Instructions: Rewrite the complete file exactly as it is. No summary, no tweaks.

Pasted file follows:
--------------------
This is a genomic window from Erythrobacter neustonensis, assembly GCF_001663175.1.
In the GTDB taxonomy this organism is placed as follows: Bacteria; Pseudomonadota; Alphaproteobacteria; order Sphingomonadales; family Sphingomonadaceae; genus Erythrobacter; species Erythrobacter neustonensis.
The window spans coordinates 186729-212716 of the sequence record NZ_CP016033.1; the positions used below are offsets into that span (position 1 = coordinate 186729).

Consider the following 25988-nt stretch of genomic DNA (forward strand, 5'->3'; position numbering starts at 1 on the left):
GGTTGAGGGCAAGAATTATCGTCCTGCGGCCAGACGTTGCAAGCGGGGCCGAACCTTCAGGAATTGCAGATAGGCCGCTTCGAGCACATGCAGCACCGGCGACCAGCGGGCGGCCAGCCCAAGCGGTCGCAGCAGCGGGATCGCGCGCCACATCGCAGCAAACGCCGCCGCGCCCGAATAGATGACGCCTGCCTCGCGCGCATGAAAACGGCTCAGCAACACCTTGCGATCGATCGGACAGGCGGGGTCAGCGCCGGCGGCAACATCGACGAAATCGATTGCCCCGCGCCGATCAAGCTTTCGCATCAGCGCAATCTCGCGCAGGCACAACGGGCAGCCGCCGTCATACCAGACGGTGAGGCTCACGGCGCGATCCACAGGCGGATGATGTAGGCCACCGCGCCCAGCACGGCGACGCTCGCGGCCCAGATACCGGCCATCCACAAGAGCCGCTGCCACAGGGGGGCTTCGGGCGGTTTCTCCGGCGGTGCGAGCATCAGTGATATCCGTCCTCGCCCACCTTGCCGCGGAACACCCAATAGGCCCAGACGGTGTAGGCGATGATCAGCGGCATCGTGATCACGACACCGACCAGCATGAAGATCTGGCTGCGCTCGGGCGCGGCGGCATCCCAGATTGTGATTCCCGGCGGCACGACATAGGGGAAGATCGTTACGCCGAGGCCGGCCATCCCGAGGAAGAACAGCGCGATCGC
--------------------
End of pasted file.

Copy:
This is a genomic window from Erythrobacter neustonensis, assembly GCF_001663175.1.
In the GTDB taxonomy this organism is placed as follows: Bacteria; Pseudomonadota; Alphaproteobacteria; order Sphingomonadales; family Sphingomonadaceae; genus Erythrobacter; species Erythrobacter neustonensis.
The window spans coordinates 186729-212716 of the sequence record NZ_CP016033.1; the positions used below are offsets into that span (position 1 = coordinate 186729).

Consider the following 25988-nt stretch of genomic DNA (forward strand, 5'->3'; position numbering starts at 1 on the left):
GGTTGAGGGCAAGAATTATCGTCCTGCGGCCAGACGTTGCAAGCGGGGCCGAACCTTCAGGAATTGCAGATAGGCCGCTTCGAGCACATGCAGCACCGGCGACCAGCGGGCGGCCAGCCCAAGCGGTCGCAGCAGCGGGATCGCGCGCCACATCGCAGCAAACGCCGCCGCGCCCGAATAGATGACGCCTGCCTCGCGCGCATGAAAACGGCTCAGCAACACCTTGCGATCGATCGGACAGGCGGGGTCAGCGCCGGCGGCAACATCGACGAAATCGATTGCCCCGCGCCGATCAAGCTTTCGCATCAGCGCAATCTCGCGCAGGCACAACGGGCAGCCGCCGTCATACCAGACGGTGAGGCTCACGGCGCGATCCACAGGCGGATGATGTAGGCCACCGCGCCCAGCACGGCGACGCTCGCGGCCCAGATACCGGCCATCCACAAGAGCCGCTGCCACAGGGGGGCTTCGGGCGGTTTCTCCGGCGGTGCGAGCATCAGTGATATCCGTCCTCGCCCACCTTGCCGCGGAACACCCAATAGGCCCAGACGGTGTAGGCGATGATCAGCGGCATCGTGATCACGACACCGACCAGCATGAAGATCTGGCTGCGCTCGGGCGCGGCGGCATCCCAGATTGTGATTCCCGGCGGCACGACATAGGGGAAGATCGTTACGCCGAGGCCGGCCATCCCGAGGAAGAACAGCGCGATCGC